December 29, 2014 by
Led by quarterback Tony Romo and running back DeMarco Murray the Dallas Cowboys seem to have their best chance at making a playoff run since the days of Emmitt Smith and Troy Aikman.
Technically the NFL trend of having at least five teams earn postseason bids after missing the playoffs the previous season held to form with the 2014 season, but there is something extremely familiar about all the teams vying to reach Super Bowl 49 (if the NFL isn’t going to use Roman Numerals for 50, I feel no obligation to use them for the upcoming game).
Six of the eight division champions for 2014 also won their division a year ago with Cincinnati yielding to Pittsburgh (though both teams are in the playoffs) and the Dallas Cowboys soaring past the Philadelphia Eagles in the NFC East.
Surprisingly, the longest playoff droughts to end this season belong to the Cowboys and the Arizona Cardinals, who both last reached the playoffs in 2009. The Steelers and the Detroit Lions last reached the playoffs following the 2011 season.
After winning the Super Bowl following the 2012 campaign, the Baltimore Ravens missed the postseason in 2013, but are now in the playoffs for the sixth time in the last seven years.
The four teams receiving a bye should be of little surprise, though in our “what have you done for me lately” society all four were written off at some point during the season.
Both the Green Bay Packers and New England Patriots were sold down the river before the season had reached October, only to both rebound for 12 win seasons.
The defending champion Seattle Seahawks looked vulnerable after three early season losses and some less than inspiring offensive performances, but recovered to again win the NFC West and earn home field advantage throughout the playoffs.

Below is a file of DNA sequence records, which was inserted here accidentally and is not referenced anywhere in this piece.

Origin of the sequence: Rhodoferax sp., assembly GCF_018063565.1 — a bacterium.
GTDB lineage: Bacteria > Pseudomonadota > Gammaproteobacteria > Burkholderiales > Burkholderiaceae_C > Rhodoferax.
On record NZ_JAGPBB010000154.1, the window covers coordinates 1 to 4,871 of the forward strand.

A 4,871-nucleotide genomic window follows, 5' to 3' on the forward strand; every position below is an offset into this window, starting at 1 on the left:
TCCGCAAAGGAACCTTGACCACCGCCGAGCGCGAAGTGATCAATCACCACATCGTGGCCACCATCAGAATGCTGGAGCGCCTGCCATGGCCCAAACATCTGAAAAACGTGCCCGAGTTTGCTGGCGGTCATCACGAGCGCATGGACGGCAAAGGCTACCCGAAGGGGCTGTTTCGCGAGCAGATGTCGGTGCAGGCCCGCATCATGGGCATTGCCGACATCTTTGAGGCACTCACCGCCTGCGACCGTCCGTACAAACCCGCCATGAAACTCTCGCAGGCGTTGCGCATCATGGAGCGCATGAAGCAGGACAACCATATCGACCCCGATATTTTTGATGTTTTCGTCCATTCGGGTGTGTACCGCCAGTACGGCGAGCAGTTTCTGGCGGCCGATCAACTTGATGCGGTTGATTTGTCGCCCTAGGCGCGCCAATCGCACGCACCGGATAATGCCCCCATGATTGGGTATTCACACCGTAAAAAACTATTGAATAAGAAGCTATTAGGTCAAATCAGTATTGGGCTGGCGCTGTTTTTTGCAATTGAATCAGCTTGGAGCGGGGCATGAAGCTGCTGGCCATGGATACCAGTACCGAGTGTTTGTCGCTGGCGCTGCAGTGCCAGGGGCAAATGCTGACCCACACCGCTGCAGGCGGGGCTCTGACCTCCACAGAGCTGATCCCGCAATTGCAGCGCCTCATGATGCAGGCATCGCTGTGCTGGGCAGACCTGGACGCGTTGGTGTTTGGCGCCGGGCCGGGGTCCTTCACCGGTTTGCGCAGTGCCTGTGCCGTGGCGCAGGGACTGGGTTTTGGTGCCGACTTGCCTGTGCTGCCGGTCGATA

Peyton Manning and the Denver Broncos looked powerful early, but seemed to lose some of their offensive compulsion in the final six weeks of the campaign and “limped” to a 12 win season, though that does represent the lowest victory total in Manning’s three seasons with the team.
The first weekend of playoff games should be quite interesting as each game has an interesting storyline.
The first game of the weekend will feature a team on their third quarterback traveling to face a team that finished the season with a losing record and actually had to win their last four games just to reach the postseason. The Carolina Panthers won five fewer games than in 2013, but surprisingly became the first team to repeat as NFC South champions since the division formed in 2002. Their opponents, the Arizona Cardinals, looked like a Super Bowl contender before losing their top two quarterbacks and leading rusher. Even with their third quarterback they seem to be a superior squad to the Panthers, but this will likely be a hard fought game where the home field could be enough to help Carolina pull out a win.
Read the rest of this entry →